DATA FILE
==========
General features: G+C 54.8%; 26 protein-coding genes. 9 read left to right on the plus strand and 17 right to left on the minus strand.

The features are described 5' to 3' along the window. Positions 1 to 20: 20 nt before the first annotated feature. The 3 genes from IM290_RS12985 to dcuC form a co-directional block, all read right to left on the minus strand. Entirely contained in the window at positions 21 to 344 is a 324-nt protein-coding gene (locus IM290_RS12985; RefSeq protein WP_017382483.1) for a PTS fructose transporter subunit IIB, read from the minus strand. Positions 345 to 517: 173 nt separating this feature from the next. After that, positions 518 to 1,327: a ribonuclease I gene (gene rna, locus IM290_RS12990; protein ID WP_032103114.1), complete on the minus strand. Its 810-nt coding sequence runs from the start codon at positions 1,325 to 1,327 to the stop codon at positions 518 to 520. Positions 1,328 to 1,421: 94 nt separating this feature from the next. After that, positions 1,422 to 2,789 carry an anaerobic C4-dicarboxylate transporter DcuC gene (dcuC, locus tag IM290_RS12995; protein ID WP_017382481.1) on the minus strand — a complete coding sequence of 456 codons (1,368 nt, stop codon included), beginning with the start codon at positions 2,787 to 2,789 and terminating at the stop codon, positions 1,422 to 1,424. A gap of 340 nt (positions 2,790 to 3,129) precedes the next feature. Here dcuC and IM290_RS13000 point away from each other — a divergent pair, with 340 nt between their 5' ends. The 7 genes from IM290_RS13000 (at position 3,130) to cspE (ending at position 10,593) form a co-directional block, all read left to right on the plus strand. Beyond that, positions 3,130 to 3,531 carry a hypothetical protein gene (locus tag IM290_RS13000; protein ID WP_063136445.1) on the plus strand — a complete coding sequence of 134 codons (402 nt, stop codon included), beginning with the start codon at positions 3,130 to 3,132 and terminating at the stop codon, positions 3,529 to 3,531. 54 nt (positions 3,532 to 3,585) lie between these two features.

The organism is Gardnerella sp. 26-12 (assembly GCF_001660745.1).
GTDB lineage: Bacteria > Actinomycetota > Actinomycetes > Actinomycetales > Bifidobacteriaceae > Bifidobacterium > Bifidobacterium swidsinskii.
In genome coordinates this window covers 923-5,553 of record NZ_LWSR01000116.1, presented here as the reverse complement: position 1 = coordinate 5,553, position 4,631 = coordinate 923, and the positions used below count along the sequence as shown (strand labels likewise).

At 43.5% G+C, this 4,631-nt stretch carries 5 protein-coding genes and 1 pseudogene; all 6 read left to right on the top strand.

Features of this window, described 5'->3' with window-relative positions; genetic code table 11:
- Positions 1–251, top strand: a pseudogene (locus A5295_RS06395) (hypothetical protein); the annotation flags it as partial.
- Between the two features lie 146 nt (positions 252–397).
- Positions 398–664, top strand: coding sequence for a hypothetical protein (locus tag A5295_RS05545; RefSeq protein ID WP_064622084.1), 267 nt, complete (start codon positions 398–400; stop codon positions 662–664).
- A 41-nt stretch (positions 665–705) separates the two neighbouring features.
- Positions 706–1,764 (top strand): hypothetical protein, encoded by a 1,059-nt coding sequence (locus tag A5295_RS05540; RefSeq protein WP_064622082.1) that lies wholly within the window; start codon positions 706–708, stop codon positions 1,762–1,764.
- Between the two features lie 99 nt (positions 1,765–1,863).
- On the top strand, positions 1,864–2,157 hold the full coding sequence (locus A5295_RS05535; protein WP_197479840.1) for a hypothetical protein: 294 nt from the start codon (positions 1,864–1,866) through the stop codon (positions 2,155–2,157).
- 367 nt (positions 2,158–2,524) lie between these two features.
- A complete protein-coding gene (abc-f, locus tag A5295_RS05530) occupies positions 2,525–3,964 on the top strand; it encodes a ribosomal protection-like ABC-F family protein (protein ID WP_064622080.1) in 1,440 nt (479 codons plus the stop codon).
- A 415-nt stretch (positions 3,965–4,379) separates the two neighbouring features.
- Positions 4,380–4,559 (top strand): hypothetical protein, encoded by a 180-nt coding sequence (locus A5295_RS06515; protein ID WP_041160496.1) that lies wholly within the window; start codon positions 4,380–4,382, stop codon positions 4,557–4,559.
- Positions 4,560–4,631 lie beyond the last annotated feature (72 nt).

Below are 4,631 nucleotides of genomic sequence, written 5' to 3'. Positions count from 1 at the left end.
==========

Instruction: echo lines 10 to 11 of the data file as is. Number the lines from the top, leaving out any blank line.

- Positions 398–664, top strand: coding sequence for a hypothetical protein (locus tag A5295_RS05545; RefSeq protein ID WP_064622084.1), 267 nt, complete (start codon positions 398–400; stop codon positions 662–664).
- A 41-nt stretch (positions 665–705) separates the two neighbouring features.